Thank you, God, for friends who bring care packages and meals and flowers and chocolate and wine.
Thank you, God, for pastors who come and pray and anoint with oil in the spirit of James 5:17.
Thank you, God, for health insurance.
Thank you, God, for my husband's flexibility to work from home.
Thank you, God, for my step-mom, a nurse and ER veteran, who doesn't mind staying up in the hospital until 3 am with us.
Thank you, God, for fellow yoga teachers who were willing to sub my classes on short notice.
Thank you, God, for pastors who bring coffee. Especially, God, thank you for that.
Thank you, God, for Facebook and for the way it meant that an army of people have been praying for our kids and giving me emotional support and encouragement.
Thank you, God, for Instgram so I can take fun pictures of my sweet ones, even in the middle of this nightmare.
Thank you, God, for a wonderful therapist who has taught me how to be present in the moment, so I haven't been caught up in anxiety attacks in the middle of this.
Thank you, God, for letting this happen in the summer, so that it didn't cause my girl to miss two weeks of school.
And, thank you, God, that it seems like today, they are both doing a tiny bit better.
It really does feel better to count your blessings rather than your sorrows. Life is hard. But it is also beautiful. What are YOU thankful for today?
Rejoice always, pray continually, give thanks in all circumstances;
for this is God’s will for you in Christ Jesus. --1 Thes. 5:16-18
Wednesday, June 27, 2012
Sunday, June 24, 2012
Shortly after Matthew was born, our wonderful preschool gave us a white Crepe Myrtle tree as a memorial. It was a wonderfully touching, kind thing for them to do. We have it planted outside the kitchen window and right near where we park our cars. I walk by Matthew's tree several times a day and am able to stare at it as I wash dishes or cut vegetables. Most of the time it brings me a great deal of comfort...the tree is living and thriving (and hopefully will bloom in July, near his birthday) and reminds me that out there, somewhere, in a very real way, I believe, so is Matthew. Often if we have leftover water from a water bottle or cup, I use it to water Matthew's tree. I have this mental image that I'm not wasting the water because I'm nurturing this tree that represents my son's life. It's this one act of caring that I can do for my son. Maybe that sounds crazy to you, but somehow it feels good to me. Usually.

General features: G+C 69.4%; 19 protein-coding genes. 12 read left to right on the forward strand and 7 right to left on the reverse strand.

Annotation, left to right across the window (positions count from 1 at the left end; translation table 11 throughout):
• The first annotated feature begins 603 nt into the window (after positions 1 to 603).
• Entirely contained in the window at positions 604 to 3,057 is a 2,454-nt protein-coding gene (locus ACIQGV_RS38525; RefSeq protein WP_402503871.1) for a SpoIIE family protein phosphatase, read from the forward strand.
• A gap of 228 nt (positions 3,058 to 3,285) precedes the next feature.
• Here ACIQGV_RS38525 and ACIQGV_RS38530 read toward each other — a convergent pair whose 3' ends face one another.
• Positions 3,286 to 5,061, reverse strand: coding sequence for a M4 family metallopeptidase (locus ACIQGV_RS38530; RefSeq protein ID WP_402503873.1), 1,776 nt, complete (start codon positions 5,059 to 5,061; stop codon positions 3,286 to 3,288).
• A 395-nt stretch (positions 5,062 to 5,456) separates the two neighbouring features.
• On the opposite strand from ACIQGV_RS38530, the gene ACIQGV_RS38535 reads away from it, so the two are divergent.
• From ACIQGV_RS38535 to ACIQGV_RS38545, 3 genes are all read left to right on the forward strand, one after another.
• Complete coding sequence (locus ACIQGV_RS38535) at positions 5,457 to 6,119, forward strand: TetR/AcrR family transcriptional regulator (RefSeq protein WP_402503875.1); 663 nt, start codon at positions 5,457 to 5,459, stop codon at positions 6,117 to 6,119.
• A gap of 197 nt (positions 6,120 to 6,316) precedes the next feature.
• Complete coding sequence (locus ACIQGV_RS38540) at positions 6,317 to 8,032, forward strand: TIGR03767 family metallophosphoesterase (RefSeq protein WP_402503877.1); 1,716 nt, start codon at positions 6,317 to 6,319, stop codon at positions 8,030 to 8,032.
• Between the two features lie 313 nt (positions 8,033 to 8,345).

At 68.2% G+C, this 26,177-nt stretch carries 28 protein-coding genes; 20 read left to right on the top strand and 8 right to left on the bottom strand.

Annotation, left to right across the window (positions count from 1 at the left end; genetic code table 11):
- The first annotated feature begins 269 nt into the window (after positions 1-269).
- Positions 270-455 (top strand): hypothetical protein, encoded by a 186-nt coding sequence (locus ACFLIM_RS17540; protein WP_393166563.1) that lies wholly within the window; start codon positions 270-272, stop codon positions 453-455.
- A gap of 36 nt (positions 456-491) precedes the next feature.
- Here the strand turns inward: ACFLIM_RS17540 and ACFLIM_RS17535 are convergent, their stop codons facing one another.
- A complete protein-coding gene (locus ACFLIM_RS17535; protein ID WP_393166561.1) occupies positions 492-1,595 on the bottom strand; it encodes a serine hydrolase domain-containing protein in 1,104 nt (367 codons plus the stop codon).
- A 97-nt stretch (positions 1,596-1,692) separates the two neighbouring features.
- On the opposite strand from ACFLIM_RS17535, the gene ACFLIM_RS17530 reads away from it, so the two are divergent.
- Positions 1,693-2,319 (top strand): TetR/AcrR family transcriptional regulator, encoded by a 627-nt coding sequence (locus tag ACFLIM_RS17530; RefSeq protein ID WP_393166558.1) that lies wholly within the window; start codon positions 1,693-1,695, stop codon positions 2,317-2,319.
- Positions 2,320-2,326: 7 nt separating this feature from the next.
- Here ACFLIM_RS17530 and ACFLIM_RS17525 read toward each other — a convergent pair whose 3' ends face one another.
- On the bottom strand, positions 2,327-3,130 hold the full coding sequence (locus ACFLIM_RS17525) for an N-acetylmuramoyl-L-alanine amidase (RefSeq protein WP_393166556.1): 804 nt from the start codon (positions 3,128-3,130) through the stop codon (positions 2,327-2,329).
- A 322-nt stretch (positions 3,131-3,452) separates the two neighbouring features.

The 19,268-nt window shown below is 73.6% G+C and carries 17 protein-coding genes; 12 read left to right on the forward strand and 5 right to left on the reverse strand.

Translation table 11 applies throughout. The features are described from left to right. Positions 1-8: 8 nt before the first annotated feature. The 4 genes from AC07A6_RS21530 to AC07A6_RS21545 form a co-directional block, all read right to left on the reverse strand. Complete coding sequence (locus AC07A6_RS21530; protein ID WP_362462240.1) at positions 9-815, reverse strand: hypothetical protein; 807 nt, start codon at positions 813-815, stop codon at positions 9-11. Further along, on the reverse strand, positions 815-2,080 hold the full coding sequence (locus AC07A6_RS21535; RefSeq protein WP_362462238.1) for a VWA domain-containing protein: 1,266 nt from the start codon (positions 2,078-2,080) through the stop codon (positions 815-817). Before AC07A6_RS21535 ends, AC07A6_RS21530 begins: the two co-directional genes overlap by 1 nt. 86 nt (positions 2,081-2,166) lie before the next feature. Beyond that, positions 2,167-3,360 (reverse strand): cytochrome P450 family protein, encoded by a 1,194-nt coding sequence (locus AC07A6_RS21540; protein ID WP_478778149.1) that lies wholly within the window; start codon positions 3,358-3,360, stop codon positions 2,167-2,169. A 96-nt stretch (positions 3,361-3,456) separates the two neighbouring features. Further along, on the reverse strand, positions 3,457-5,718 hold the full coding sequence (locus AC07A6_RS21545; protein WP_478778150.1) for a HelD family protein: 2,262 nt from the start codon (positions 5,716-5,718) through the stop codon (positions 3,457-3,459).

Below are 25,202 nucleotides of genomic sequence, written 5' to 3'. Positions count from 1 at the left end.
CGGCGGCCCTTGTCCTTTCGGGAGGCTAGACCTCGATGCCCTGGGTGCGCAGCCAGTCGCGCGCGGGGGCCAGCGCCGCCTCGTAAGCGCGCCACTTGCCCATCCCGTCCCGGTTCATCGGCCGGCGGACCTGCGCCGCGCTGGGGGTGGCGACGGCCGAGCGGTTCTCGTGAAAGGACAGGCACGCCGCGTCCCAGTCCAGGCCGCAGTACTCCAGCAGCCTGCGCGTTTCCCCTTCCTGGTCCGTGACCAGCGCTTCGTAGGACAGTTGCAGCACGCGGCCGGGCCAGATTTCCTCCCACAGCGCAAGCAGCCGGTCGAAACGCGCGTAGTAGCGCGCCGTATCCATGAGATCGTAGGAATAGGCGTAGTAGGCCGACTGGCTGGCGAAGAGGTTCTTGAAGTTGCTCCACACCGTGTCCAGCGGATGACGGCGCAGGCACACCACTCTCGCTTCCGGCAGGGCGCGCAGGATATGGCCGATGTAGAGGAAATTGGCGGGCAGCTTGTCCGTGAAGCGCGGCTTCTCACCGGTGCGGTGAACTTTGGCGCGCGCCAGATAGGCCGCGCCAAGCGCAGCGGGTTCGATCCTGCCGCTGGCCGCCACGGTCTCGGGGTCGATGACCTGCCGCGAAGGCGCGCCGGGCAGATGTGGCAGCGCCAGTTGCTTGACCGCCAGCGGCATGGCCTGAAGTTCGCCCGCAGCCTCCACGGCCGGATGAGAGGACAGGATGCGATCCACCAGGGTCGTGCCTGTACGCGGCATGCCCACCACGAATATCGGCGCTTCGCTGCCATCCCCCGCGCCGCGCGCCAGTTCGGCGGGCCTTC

The other day I was pouring some water into the soil at the base of the tree and it hit me--that a tree is a lousy substitute for a baby. I wanted to have a baby, and instead I have a tree. And all of the sudden, like grief so often comes, I found myself sobbing and shaking and wondering how and if this all actually happened. It's been almost two years, and while the waves of intense grief hit the shores of my heart less frequently, they are still enough to knock me down when they come. I don't know if I will ever fully get used to being mama to this tree instead of that boy. But I will try, when I water that tree, to remember our time together and trust that in some cosmic way, in God's great big love, he and I are still united.
|Matthew's tree on his birthday last year|